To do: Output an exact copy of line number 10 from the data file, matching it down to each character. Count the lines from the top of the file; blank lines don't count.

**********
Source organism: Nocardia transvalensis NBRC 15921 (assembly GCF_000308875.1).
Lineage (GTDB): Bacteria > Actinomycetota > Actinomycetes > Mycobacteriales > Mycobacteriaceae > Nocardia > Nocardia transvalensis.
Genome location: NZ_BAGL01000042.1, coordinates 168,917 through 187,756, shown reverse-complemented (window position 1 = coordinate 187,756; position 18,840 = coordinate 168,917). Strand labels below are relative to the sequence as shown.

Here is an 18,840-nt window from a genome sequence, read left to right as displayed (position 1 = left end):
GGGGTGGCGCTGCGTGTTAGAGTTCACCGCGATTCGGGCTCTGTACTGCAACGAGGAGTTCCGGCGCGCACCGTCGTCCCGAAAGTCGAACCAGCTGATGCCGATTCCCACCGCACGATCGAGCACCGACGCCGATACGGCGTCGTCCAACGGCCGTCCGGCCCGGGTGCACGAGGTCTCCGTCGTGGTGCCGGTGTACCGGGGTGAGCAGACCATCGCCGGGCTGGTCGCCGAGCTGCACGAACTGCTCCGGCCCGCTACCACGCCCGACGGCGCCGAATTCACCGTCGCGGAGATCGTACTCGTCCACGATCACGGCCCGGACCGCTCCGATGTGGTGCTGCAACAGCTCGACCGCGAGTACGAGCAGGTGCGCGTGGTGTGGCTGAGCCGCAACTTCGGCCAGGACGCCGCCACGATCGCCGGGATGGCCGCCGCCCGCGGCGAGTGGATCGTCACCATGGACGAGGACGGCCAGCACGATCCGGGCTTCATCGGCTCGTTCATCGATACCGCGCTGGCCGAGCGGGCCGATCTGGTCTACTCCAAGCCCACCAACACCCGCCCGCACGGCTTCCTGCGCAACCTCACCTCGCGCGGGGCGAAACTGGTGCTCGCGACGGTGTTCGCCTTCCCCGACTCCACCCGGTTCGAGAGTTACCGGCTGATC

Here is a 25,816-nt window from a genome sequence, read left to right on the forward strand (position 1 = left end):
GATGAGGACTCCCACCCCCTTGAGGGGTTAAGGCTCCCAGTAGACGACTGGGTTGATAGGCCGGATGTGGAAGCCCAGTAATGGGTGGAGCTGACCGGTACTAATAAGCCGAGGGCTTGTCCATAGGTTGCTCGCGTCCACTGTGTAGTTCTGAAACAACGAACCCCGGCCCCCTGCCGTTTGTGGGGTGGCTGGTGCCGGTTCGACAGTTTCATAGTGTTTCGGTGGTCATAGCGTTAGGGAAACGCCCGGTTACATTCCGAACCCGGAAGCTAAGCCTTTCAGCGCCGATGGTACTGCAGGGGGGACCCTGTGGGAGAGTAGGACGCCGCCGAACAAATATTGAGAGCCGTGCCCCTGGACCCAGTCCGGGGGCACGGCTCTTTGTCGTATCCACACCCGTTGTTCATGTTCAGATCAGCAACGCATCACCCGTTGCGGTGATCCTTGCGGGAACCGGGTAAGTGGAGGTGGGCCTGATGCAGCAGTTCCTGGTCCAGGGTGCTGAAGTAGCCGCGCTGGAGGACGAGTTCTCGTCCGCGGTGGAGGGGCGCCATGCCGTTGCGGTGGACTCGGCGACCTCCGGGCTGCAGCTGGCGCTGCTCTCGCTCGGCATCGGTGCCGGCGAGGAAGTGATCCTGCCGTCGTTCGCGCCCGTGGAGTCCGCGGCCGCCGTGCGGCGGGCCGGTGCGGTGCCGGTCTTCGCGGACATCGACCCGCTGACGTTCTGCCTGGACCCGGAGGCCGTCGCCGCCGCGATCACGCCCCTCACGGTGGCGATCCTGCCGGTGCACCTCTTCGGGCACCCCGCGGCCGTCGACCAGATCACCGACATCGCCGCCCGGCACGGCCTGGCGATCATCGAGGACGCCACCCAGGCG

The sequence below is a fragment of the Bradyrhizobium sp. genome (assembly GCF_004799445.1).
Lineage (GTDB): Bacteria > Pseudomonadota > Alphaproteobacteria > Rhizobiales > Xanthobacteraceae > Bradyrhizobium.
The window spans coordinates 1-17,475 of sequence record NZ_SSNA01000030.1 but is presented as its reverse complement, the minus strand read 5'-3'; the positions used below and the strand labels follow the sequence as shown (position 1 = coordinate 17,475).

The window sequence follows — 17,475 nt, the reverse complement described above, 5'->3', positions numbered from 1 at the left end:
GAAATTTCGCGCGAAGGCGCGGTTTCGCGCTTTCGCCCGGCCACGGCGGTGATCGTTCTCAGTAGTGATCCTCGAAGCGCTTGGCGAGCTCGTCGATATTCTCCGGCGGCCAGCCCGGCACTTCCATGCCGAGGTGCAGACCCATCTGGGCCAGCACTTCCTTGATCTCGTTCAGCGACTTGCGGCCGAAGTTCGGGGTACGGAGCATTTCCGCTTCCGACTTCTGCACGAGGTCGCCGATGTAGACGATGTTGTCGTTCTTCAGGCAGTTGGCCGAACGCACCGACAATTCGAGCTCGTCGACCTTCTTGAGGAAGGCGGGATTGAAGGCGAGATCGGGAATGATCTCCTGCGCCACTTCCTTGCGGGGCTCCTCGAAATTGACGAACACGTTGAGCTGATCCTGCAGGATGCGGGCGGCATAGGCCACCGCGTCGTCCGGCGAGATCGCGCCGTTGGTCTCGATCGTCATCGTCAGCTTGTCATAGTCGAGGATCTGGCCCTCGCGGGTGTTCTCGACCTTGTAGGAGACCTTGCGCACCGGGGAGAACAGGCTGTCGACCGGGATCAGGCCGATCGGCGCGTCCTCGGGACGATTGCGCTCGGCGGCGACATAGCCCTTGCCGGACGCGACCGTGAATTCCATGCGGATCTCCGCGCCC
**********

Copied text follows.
The window spans coordinates 1-17,475 of sequence record NZ_SSNA01000030.1 but is presented as its reverse complement, the minus strand read 5'-3'; the positions used below and the strand labels follow the sequence as shown (position 1 = coordinate 17,475).